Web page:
Revival of the commons

  • We need to work on the right kind of mixed-use densification where we create community. “It’s not just how dense you make it - it is how you make it dense.”
  • During the pandemic, strong multi-generational community sharing was just as important to recovery as access to local green areas.
  • We need to address the needs of all ages, all physical abilities from young children to the aging population to people with different levels of mobility, in close proximity to where they live, making these spaces available.
  • One of the real challenges we're facing is the way cyberspace is eating into real spaces. We want to overcome the isolating effects of cyberspace by creating collaborative spaces that encourage casual conversations and a strong sense of community.
  • Technologies now exist that allow planners to engage diverse communities at the planning stage. They can have discussions ranging from the visual representation for the pedestrian at ground level, debate on the optimal time for crosswalk signals, to support all levels of mobility, down to the support of the trees and shrubs planted on the pavements.

Cities as part of nature

  • Recent growth has been a consumer society completely out of control. We are seeing a generational shift to a sharing society.
  • The goal is to reduce the effects of climate change and create solutions.
  • We can tap into the healing power of nature - as we did during the pandemic, “growing more urban and more green at the same time.”
  • New developments are now making environmental areas central to their marketing plans instead of an afterthought.
  • Develop renewal projects around Toronto that are holistic, addressing the present and future issues raised by climate, while nurturing the community and neighbourhood.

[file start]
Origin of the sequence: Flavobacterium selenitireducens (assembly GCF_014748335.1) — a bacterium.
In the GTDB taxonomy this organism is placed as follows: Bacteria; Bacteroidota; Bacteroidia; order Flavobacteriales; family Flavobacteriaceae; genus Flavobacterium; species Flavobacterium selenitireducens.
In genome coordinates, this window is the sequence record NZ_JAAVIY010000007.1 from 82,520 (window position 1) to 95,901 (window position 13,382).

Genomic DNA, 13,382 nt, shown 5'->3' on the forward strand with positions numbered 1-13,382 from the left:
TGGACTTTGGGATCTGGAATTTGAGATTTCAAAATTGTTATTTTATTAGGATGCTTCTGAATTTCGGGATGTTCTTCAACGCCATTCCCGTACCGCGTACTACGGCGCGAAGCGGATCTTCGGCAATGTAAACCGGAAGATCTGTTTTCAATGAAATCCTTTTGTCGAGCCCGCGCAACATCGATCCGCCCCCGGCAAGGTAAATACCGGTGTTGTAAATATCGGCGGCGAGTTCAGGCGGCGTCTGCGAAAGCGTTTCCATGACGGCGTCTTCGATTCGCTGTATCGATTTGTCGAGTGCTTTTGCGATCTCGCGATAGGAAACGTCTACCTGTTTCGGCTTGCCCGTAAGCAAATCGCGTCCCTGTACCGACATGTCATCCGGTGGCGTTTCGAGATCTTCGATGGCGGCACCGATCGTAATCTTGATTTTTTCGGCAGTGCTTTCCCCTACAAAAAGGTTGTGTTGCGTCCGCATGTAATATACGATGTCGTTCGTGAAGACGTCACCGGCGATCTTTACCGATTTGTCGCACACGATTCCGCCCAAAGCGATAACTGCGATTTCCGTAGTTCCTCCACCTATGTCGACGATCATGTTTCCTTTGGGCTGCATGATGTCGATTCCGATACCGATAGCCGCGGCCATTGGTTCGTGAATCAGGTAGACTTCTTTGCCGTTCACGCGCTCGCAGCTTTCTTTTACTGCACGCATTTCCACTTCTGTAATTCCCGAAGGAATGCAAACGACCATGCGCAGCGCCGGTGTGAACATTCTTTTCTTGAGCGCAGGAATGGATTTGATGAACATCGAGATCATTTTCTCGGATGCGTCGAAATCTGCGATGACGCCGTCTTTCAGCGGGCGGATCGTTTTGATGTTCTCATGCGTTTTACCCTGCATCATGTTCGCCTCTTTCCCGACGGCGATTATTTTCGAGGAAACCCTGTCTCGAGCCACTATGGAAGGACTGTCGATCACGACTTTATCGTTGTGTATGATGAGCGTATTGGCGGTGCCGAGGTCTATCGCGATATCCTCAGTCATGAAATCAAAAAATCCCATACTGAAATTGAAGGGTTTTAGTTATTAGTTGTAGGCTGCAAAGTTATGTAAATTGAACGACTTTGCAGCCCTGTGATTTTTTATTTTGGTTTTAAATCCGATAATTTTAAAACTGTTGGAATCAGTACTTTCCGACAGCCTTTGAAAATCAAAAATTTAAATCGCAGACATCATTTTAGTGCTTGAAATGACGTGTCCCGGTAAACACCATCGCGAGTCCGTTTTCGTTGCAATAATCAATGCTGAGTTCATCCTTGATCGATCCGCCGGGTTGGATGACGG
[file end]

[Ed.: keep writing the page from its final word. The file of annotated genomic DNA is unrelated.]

• Support the existing greenbelt.
  • We cannot block the waterways. We need creek-to-creek and green system connections.

We have the opportunity to help design the Golden Horseshoe into the kind of city that attracts and keeps great talent from cradle to grave. Our diverse gene pool is our greatest natural resource. Let’s all actively participate in that mission.

                                         Karena de Souza

Spring Talk # 1 - The Yorkville Sound

Dr. Mike Daley is a musician, musicologist, writer and freelance lecturer based in Toronto. He is writing a history of live music in the Yorkville district of Toronto in the 1950s and 60s. Joseph Bloor founded Yorkville Village, an independent village from 1853-1888, which was then annexed to Toronto in 1889. The village boundaries were west to Bedford Avenue, east to Sherbourne Street, north to Davenport Road and south to Bloor Street. There were numerous taverns in the area such as The Embassy and The Gaslight. In the 1950s citizens of this neighbourhood had a bylaw passed to stop the opening of more taverns and to encourage more coffee house openings. The coffee houses originated farther south at Gerrard and Bay Streets.